Wednesday, April 10, 2019

Alvin Ailey American Dance Theater

Alvin Ailey American Dance Theater in
Alvin Ailey's Revelations
Photo Christopher Duggan

Cal Performances presents
Alvin Ailey American Dance Theater
Program A
Zellerbach Hall, Berkeley
April 9th, 2019

For four days a man had been presumed dead. A miraculous healer arrived to tell his friends and family that this was not the end. It was hard for them to imagine. Yet, his tombstone was removed and there he stood alive.

So many threads run through the Lazarus parable. Themes of faith and hope. Themes of believing in the face of seemingly impossible circumstances. Themes of rising from quietus. And themes of porousness – the porousness between life and death, and the porousness of time.

All of these strands come together in Lazarus, choreographed in 2018 by Rennie Harris for Alvin Ailey American Dance Theater. The two-act work, which Artistic Director Robert Battle shared in his opening remarks was a first for the company, takes its audience on a journey. A journey through the African American experience, a journey through history and a journey through space and time. Within these larger narratives, Harris also weaves tributes and remembrances to both to Alvin Ailey and to AAADT on the occasion of their sixtieth anniversary. This gripping work saw its Bay Area premiere Tuesday night as the troupe opened its annual weeklong residency at Cal Performances (Lazarus was also co-commissioned by Cal Performances).

Lazarus doesn’t seek to be a literal rendering of the biblical story. Instead, it applies the broader themes to three different eras, and unpacks them through movement and scenework. First Harris takes the viewer back in time, to the horrors of slavery. Potent, disturbing images of forced labor, human cruelty, even lynching, pervade the stage: dancers trudged through the space, heads down, arms drilling toward the ground. Mouths contorted in silent screams; hands shook, desperately praying for justice; torsos wailed in grief. Several phrases saw the cast running full speed away from something terrifying. Yet, amidst all that terror, Harris also injected glimpses of hope. A deep sense of community underscored this entire first scene, as did a recurring physical motif. Dancers would traverse the stage with suspended, slow motion strides coupled with expectant, lifted gazes and longing expressions. These vast lunges weren’t running out of extreme fear, they were all about moving forward, toward something or someone. I couldn’t specifically say what that thing or person was, though the tone undeniably spoke of resilience, of rising like Lazarus.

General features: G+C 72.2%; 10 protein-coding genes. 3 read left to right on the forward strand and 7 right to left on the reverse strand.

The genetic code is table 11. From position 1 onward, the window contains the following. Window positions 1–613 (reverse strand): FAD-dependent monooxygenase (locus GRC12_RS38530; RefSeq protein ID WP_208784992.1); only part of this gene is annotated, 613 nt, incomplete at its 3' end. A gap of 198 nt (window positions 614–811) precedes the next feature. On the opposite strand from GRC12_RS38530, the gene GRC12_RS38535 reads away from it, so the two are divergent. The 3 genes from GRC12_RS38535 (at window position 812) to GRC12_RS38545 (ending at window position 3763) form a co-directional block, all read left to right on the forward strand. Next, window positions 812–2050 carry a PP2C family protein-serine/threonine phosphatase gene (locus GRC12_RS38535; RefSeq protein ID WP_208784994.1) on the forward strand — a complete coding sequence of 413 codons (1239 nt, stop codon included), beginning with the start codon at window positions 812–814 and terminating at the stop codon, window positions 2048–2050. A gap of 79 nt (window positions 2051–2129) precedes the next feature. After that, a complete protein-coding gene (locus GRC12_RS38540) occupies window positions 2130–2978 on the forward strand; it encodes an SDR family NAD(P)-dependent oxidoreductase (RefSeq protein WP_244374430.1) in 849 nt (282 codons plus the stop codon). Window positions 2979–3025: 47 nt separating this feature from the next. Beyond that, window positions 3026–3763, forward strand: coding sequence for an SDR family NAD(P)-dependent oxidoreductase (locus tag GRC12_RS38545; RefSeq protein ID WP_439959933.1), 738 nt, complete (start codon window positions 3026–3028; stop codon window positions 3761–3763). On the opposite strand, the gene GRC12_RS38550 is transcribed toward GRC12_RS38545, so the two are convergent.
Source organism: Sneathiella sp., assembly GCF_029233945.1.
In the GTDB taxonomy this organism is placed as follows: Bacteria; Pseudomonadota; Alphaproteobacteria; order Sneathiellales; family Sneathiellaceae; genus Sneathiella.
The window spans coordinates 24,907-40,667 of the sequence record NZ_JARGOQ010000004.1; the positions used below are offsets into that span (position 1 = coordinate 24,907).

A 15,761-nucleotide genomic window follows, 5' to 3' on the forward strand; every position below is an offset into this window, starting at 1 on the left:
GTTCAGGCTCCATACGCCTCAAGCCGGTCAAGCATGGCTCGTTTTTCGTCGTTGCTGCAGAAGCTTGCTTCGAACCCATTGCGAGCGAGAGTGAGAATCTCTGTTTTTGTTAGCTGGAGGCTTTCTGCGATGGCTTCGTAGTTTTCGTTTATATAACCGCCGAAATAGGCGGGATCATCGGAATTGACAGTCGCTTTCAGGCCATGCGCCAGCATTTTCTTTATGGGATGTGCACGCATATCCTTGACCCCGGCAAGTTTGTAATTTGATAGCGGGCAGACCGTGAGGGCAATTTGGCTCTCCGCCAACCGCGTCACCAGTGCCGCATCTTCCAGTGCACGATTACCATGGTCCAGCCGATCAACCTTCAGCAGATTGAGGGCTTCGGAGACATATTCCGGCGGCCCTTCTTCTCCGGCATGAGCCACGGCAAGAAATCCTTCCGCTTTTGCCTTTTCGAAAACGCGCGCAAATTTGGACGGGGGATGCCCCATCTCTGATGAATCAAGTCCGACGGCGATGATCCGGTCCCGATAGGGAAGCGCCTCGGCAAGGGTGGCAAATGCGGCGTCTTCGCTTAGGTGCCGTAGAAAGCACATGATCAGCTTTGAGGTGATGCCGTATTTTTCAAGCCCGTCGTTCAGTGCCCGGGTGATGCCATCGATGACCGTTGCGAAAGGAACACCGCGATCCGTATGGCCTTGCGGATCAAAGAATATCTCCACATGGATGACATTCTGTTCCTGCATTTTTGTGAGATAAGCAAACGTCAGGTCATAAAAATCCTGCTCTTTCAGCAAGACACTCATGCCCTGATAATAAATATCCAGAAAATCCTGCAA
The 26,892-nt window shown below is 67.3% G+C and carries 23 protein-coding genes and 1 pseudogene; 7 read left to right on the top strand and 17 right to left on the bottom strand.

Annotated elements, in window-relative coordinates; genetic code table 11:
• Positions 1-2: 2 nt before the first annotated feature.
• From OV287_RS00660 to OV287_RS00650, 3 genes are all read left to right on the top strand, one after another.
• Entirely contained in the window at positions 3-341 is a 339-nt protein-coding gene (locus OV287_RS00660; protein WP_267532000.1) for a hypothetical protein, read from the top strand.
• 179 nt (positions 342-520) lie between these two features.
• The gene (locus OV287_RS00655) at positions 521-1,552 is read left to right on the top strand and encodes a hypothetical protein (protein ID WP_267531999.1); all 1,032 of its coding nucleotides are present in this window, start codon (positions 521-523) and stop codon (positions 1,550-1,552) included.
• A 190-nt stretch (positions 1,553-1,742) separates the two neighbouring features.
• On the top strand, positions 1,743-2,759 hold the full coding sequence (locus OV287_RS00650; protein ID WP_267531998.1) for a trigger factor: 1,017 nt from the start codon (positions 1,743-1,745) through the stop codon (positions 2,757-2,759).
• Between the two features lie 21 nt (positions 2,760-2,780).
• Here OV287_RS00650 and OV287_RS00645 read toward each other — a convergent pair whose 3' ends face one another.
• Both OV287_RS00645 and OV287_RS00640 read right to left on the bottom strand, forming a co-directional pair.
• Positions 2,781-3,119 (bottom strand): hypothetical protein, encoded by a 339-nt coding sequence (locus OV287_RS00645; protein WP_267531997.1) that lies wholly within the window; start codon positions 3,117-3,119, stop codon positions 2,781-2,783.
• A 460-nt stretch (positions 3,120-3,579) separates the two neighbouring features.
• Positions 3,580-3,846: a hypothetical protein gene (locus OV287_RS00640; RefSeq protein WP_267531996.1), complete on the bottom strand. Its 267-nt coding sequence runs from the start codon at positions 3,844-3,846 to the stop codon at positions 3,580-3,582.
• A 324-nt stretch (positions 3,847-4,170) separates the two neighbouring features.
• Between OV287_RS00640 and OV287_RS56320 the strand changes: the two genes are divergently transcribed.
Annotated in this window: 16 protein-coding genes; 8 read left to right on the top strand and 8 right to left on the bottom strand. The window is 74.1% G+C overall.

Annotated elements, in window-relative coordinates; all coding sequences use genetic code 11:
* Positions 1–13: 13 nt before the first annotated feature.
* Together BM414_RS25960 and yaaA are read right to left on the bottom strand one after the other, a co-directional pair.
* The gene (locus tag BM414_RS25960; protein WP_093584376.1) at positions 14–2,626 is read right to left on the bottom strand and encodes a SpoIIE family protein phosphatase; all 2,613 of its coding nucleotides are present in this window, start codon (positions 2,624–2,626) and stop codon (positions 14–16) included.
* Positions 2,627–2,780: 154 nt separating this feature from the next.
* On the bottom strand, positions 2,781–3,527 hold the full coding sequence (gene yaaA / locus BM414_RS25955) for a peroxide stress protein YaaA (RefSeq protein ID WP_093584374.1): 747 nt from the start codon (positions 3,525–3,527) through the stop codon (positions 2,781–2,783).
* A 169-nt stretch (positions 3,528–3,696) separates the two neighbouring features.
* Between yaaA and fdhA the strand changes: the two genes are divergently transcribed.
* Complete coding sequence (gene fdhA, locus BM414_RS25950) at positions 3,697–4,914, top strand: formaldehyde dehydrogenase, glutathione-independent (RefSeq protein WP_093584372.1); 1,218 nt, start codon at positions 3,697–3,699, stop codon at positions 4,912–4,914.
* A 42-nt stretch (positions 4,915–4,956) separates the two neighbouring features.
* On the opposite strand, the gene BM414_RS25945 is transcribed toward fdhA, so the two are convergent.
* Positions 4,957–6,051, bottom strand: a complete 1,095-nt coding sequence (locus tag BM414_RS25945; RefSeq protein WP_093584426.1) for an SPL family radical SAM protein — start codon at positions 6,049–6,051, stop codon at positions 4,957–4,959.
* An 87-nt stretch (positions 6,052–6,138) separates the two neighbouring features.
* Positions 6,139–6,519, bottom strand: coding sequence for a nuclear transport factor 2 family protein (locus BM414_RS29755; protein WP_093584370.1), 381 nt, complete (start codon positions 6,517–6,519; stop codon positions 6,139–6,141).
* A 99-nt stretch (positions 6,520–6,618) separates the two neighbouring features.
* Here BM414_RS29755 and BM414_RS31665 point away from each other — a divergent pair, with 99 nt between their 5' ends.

Alvin Ailey American Dance Theater in
Rennie Harris' Lazarus
Photo Paul Kolnik
The connection to the source material was far from over as Lazarus shifted into its next chapter – the mid-twentieth century. As the first act came to its close, what struck was the porousness of time. Lazarus had indeed morphed to a different era, no question. Plain, rural clothing had been replaced with costume designer Mark Eric’s take on 1960s stylings. And Harris added a more sinewy expression of the upper body to the traditional African percussive footwork. Though much (good and bad) was the same, despite the time lapse. The feeling of community was still unmistakable. But so was the violence and bloodshed. Bodies flung and crumbled all over the space, as if hit by gunfire. After intermission, Act II of Lazarus once again took us to a new place and time. Jeweled-toned tunics, trimmed with gold had a definite 1980s vibe and the high-throttle, pulsing, free choreography added a note of celebration. This felt like heaven, maybe even the heaven that welcomed Mr. Ailey after he passed from this world in 1989. But at the same time, you couldn’t be sure it was heaven. As the lights fell on Lazarus, that line between life and afterlife had been left purposely uncertain.

Lazarus is a powerful performance work that fires on all cylinders – design, music, movement and narrative. And it was brilliantly interpreted by the entire Ailey company. Though the piece’s formal structure did spark a question. The dance clearly has three parts to it, but is divided into two acts. The middle section (tacked onto the end of Act I) felt a little rushed and less developed than the other two segments. I wonder what Lazarus would look like as a three-part ballet, with an expanded middle section and one act dedicated to each separate scene.

And of course, the evening closed with Ailey’s 1960 masterwork Revelations. As with so many, I never tire of seeing this transcendent dance suite. Highlights at this viewing included the unison port de bras and port de corps during I Been ‘Buked and the urgent yearning that Jacqueline Green and Jamar Roberts brought to the spellbinding Fix Me, Jesus pas de deux.

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